A semester GPA below 3.0 will result in the student being placed on academic probation. If a semester GPA of 3.0 is not attained during the subsequent semester of full time enrollment (or 12 credits of enrollment if enrolled part-time) the student may be dismissed from the program or allowed to continue for one additional semester based on advisor appeal to the Graduate School.


Each student is required to meet with his or her advisor prior to registration every semester.


15 credits

Time Constraints

Students are expected to complete the FAM degree program in one calendar year, i.e., 12 months (summer session plus two semesters). One additional semester is permitted to complete the requirements, if needed.

Grievances and Appeals

These resources may be helpful in addressing your concerns:

Engineering Mechanics Grievance Procedures

Students who feel that they have been treated unfairly have the right to a prompt hearing of their grievance.  Such complaints may involve course grades, classroom treatment, advising, various forms of harassment, or other issues. Any student or potential student may use these procedures.

  • The student should speak first with the person toward whom the grievance is directed. In most cases, grievances can be resolved at this level.

  • Should a satisfactory resolution not be achieved, the student should contact the program’s Grievance Advisor to discuss the grievance. The Graduate Student Coordinator can provide students with the name of this faculty member, who facilitates problem resolution through informal channels. The Grievance Advisor is responsible for facilitating any complaints or issues of students. The Grievance Advisor first attempts to help students informally address the grievance prior to any formal complaint. Students are also encouraged to talk with their faculty advisors regarding concerns or difficulties if necessary. University resources for sexual harassment concerns can be found on the UW Office of Equity and Diversity website.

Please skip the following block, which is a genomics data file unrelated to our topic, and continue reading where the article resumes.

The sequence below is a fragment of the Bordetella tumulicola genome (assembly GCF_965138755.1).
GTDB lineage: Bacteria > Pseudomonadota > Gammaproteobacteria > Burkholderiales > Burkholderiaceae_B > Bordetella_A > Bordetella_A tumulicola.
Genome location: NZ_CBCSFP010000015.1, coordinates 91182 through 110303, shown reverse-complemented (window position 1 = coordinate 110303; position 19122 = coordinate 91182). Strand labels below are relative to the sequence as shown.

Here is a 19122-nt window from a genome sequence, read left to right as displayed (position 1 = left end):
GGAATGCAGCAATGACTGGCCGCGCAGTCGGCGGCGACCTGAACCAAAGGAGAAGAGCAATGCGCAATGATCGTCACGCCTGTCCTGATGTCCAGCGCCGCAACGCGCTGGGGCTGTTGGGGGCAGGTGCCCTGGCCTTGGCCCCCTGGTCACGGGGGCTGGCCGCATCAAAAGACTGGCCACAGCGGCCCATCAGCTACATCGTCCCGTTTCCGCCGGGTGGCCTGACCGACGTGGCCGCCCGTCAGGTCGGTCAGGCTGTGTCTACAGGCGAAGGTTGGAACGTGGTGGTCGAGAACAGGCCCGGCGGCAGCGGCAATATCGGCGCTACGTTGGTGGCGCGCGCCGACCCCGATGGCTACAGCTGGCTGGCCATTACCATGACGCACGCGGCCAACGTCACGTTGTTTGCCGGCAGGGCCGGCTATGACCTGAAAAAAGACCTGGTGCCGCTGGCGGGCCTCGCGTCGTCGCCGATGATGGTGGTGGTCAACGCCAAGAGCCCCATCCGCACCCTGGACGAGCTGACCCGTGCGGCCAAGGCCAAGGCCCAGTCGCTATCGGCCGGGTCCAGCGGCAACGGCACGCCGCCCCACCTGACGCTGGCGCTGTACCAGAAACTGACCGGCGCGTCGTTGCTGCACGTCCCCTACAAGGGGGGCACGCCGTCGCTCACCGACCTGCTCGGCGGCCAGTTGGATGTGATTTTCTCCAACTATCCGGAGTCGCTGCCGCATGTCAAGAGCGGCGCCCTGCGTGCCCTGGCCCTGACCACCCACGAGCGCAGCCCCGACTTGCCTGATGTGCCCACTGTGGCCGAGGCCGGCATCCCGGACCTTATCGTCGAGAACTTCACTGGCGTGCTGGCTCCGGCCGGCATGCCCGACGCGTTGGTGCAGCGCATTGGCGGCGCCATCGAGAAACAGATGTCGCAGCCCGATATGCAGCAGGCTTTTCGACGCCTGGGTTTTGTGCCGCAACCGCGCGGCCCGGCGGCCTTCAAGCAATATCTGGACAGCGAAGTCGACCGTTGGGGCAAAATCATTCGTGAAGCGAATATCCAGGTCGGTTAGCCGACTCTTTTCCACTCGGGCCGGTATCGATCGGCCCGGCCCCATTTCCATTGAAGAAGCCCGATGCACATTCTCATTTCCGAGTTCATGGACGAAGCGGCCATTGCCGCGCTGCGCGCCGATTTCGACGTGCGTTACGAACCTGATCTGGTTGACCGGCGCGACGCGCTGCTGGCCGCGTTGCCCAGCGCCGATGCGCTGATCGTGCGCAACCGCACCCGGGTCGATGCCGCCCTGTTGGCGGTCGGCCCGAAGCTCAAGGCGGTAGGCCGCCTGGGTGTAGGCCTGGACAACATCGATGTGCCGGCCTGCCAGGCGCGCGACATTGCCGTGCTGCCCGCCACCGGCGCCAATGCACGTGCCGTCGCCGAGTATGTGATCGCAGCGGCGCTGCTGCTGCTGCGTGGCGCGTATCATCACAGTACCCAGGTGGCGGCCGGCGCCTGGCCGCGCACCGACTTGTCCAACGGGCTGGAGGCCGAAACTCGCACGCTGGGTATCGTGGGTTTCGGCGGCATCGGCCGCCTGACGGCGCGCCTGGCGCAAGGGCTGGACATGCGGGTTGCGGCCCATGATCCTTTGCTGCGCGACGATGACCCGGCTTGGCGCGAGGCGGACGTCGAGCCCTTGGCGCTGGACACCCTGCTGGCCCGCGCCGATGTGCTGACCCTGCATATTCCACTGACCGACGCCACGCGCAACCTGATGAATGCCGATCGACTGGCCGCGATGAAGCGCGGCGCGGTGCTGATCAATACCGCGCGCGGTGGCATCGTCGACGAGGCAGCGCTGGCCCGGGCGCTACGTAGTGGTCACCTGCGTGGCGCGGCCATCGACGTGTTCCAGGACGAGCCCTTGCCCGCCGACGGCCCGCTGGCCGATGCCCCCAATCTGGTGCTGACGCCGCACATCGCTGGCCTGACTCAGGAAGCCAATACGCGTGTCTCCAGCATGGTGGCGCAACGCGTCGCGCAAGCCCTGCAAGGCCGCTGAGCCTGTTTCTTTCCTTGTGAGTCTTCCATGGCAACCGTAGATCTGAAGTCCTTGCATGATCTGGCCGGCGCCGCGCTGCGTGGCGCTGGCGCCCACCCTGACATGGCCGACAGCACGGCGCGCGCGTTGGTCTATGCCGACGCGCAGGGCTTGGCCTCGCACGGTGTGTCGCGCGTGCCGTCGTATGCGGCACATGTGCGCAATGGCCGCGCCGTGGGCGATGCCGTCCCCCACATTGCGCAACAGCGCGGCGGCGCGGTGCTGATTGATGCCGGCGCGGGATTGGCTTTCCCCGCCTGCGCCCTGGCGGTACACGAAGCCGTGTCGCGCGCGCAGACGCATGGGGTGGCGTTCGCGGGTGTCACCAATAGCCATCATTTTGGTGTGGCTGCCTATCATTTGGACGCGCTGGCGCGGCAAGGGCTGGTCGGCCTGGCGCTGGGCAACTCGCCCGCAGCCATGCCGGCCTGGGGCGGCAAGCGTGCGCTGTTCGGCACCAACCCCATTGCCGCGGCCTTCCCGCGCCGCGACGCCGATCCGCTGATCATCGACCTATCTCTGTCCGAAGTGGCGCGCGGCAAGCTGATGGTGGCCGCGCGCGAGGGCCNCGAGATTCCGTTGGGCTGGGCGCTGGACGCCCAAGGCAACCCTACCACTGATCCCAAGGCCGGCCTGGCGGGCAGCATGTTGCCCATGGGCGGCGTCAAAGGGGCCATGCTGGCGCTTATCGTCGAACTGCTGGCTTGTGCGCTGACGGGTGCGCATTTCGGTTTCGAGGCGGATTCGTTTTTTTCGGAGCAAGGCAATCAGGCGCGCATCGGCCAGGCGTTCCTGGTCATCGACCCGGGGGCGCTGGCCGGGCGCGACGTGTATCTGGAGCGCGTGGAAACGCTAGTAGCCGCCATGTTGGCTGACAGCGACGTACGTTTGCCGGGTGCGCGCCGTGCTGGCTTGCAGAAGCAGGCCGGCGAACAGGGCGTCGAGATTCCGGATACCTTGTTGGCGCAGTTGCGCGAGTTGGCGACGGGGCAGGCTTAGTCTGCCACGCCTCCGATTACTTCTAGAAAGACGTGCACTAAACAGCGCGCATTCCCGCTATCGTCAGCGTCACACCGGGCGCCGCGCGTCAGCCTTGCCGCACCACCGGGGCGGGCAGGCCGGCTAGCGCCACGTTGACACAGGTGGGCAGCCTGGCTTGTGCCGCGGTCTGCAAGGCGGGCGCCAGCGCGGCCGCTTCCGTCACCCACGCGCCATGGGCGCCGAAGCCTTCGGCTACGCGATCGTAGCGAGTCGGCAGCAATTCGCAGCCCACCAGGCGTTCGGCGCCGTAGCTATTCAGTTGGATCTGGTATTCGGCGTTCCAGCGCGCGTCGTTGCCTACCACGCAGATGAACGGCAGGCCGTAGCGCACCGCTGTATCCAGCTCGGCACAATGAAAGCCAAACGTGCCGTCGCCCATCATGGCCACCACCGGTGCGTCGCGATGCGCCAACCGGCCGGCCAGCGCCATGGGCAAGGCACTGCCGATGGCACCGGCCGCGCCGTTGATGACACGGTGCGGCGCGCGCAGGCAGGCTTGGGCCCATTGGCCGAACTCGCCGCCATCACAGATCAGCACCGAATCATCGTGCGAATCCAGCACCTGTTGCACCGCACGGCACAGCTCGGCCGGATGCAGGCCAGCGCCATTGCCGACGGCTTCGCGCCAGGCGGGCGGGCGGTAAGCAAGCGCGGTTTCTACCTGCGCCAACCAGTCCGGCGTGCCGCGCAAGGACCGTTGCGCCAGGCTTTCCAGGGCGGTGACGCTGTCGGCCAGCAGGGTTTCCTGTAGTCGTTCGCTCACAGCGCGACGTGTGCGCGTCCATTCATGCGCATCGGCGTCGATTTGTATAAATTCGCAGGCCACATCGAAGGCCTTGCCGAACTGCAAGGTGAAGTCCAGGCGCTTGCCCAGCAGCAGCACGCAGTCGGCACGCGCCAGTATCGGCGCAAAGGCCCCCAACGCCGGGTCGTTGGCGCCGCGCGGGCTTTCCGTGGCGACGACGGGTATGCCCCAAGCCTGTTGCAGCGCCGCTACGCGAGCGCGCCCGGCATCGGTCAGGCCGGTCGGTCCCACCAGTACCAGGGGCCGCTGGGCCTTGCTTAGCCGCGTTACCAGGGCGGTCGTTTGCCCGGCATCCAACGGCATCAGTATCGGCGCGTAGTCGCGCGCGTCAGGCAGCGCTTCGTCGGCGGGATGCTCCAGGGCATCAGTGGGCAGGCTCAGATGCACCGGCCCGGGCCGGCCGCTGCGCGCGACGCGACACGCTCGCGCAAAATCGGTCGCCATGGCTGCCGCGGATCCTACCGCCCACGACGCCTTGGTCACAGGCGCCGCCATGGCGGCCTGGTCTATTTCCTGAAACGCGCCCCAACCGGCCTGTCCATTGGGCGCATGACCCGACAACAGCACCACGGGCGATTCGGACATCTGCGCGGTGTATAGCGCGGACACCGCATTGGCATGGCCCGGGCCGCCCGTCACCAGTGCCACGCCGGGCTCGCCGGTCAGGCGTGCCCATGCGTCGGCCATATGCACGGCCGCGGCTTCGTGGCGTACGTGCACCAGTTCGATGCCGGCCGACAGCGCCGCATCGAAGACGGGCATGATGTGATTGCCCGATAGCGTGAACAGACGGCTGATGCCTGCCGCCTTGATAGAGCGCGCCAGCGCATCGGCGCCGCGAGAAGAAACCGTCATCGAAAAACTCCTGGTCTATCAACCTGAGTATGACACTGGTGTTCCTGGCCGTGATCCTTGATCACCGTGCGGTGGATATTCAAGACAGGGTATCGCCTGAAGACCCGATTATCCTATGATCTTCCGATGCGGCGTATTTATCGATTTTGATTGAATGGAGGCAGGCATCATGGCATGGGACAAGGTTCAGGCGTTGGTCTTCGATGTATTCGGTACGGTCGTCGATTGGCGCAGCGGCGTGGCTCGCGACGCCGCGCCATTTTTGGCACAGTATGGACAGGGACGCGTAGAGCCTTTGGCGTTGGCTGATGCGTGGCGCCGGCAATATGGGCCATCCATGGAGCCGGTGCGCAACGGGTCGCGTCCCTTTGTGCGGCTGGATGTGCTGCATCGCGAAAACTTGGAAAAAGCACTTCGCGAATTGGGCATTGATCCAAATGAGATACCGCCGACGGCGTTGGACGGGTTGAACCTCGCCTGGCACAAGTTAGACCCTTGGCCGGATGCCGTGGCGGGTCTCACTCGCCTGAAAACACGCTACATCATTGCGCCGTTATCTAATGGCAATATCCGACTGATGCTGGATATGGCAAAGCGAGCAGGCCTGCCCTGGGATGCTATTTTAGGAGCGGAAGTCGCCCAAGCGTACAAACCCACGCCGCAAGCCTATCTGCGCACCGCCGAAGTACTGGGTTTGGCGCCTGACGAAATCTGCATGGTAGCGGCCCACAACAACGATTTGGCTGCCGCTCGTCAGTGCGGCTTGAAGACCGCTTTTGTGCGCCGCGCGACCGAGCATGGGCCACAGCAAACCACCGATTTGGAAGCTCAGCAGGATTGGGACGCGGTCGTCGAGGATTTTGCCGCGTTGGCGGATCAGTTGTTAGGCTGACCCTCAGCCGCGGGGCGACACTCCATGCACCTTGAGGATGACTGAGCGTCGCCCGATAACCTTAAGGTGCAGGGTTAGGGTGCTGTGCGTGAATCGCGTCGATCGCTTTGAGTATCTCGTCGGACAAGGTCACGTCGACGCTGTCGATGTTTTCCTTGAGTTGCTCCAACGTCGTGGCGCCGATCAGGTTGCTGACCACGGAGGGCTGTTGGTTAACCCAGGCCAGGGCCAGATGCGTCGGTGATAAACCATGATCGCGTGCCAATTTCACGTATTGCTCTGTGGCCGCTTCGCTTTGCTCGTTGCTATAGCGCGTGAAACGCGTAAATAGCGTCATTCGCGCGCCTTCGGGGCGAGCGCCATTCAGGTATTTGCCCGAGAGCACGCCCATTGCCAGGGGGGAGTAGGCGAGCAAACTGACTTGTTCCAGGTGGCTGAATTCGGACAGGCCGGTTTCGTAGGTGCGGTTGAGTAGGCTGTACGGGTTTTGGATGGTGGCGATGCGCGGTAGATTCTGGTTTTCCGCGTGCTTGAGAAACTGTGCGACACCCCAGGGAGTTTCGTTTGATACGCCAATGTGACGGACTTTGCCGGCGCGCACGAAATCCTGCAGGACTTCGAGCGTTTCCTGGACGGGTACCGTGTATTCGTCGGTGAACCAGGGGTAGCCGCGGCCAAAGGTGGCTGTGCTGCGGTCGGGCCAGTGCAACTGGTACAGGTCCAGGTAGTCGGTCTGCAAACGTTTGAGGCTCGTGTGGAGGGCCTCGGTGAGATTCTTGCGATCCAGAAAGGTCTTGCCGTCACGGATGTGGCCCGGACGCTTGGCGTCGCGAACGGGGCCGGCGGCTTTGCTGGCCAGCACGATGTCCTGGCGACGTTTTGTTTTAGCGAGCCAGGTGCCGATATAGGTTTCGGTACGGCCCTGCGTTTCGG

• If the issue is not resolved to the student’s satisfaction, the student can submit the grievance to the Grievance Advisor in writing, within 60 calendar days of the alleged unfair treatment.

  • On receipt of a written complaint, a faculty committee will be convened by the Grievance Advisor to manage the grievance.  The program faculty committee will obtain a written response from the person toward whom the complaint is directed. The response will be shared with the person filing the grievance.

  • The faculty committee will determine a decision regarding the grievance. The Grievance Advisor will report on the action taken by the committee in writing to both the student and the party toward whom the complaint was directed within 15 working days from the date the complaint was received.

  • At this point, if either party (the student or the person toward whom the grievance is directed) is unsatisfied with the decision of the faculty committee, the party may file a written appeal. Either party has 10 working days to file a written appeal to the College of Engineering.

The Assistant Dean for Graduate Affairs (engr-dean-graduateaffairs@engr.wisc.edu) provides overall leadership for graduate education in the College of Engineering (CoE) and is a point of contact for graduate students who have concerns about education, mentoring, research, or other difficulties.

The Graduate School has procedures for students wishing to appeal a grievance decision made at the college level. These policies are described in the Academic Policies and Procedures at https://grad.wisc.edu/academic-policies/.


Students in the accelerated Fundamentals of Applied Mechanics (M.S.) program are not eligible for graduate assistantships; as it is an accelerated program students are not expected to accommodate time for assistantship work.

Graduate School Resources

Take advantage of the Graduate School's professional development resources to build skills, thrive academically, and launch your career. 



Paul Wilson (Chair)
Riccardo Bonazza
Curt A. Bronkhorst
Wendy Crone
Chris Hegna
Douglass Henderson
Roderic Lakes
Oliver Schmitz
Carl Sovinec
Kumar Sridharan
Fabian Waleffe


Adrien Couet


Jennifer Choy
Stephanie Diem
Jennifer Franck
Benedikt Geiger
Benjamin Lindley
Jacob Notbohm
Ramathasan Thevamaran
Yongfeng Zhang

See also Engineering Physics Faculty Directory.